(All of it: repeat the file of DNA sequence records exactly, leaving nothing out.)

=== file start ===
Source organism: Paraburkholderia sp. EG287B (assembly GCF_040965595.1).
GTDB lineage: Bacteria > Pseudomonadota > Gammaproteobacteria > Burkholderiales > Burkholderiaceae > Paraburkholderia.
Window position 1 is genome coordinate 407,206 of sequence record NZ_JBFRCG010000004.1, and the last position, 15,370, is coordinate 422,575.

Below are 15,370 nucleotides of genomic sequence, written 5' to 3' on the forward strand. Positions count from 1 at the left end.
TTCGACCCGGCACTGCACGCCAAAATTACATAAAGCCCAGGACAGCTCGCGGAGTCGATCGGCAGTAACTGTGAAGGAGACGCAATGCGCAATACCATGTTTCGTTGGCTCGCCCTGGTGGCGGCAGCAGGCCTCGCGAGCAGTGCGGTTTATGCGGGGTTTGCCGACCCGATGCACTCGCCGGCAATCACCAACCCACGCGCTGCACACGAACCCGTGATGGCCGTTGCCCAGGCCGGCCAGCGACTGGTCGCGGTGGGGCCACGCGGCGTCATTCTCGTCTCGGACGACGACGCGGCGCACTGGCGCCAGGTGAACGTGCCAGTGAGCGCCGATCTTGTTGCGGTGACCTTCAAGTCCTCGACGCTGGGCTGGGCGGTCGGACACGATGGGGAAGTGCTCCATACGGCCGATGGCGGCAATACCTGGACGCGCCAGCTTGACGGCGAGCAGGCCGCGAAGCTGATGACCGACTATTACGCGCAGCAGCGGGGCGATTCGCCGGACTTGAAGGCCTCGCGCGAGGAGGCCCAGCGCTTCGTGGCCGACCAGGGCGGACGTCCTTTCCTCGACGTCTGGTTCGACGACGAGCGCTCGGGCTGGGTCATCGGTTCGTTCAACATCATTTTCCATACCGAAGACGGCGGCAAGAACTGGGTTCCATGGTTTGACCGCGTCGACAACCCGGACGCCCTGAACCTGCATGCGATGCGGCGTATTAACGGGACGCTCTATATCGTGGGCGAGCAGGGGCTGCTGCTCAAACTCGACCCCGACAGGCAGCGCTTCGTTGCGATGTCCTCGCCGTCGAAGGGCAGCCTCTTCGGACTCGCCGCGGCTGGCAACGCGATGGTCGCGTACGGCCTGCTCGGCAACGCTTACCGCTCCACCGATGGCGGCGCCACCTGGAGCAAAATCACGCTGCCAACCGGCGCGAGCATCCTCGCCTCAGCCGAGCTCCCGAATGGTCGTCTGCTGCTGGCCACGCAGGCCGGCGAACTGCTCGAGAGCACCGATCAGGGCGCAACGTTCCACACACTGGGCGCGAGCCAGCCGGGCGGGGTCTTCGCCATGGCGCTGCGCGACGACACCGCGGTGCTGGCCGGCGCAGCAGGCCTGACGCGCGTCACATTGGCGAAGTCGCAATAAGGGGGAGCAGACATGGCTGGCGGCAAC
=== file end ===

Source organism: Paraburkholderia sp. EG287B (assembly GCF_040965595.1).
GTDB lineage: Bacteria > Pseudomonadota > Gammaproteobacteria > Burkholderiales > Burkholderiaceae > Paraburkholderia.
Window position 1 is genome coordinate 407,206 of sequence record NZ_JBFRCG010000004.1, and the last position, 15,370, is coordinate 422,575.

Below are 15,370 nucleotides of genomic sequence, written 5' to 3' on the forward strand. Positions count from 1 at the left end.
TTCGACCCGGCACTGCACGCCAAAATTACATAAAGCCCAGGACAGCTCGCGGAGTCGATCGGCAGTAACTGTGAAGGAGACGCAATGCGCAATACCATGTTTCGTTGGCTCGCCCTGGTGGCGGCAGCAGGCCTCGCGAGCAGTGCGGTTTATGCGGGGTTTGCCGACCCGATGCACTCGCCGGCAATCACCAACCCACGCGCTGCACACGAACCCGTGATGGCCGTTGCCCAGGCCGGCCAGCGACTGGTCGCGGTGGGGCCACGCGGCGTCATTCTCGTCTCGGACGACGACGCGGCGCACTGGCGCCAGGTGAACGTGCCAGTGAGCGCCGATCTTGTTGCGGTGACCTTCAAGTCCTCGACGCTGGGCTGGGCGGTCGGACACGATGGGGAAGTGCTCCATACGGCCGATGGCGGCAATACCTGGACGCGCCAGCTTGACGGCGAGCAGGCCGCGAAGCTGATGACCGACTATTACGCGCAGCAGCGGGGCGATTCGCCGGACTTGAAGGCCTCGCGCGAGGAGGCCCAGCGCTTCGTGGCCGACCAGGGCGGACGTCCTTTCCTCGACGTCTGGTTCGACGACGAGCGCTCGGGCTGGGTCATCGGTTCGTTCAACATCATTTTCCATACCGAAGACGGCGGCAAGAACTGGGTTCCATGGTTTGACCGCGTCGACAACCCGGACGCCCTGAACCTGCATGCGATGCGGCGTATTAACGGGACGCTCTATATCGTGGGCGAGCAGGGGCTGCTGCTCAAACTCGACCCCGACAGGCAGCGCTTCGTTGCGATGTCCTCGCCGTCGAAGGGCAGCCTCTTCGGACTCGCCGCGGCTGGCAACGCGATGGTCGCGTACGGCCTGCTCGGCAACGCTTACCGCTCCACCGATGGCGGCGCCACCTGGAGCAAAATCACGCTGCCAACCGGCGCGAGCATCCTCGCCTCAGCCGAGCTCCCGAATGGTCGTCTGCTGCTGGCCACGCAGGCCGGCGAACTGCTCGAGAGCACCGATCAGGGCGCAACGTTCCACACACTGGGCGCGAGCCAGCCGGGCGGGGTCTTCGCCATGGCGCTGCGCGACGACACCGCGGTGCTGGCCGGCGCAGCAGGCCTGACGCGCGTCACATTGGCGAAGTCGCAATAAGGGGGAGCAGACATGGCTGGCGGCAAC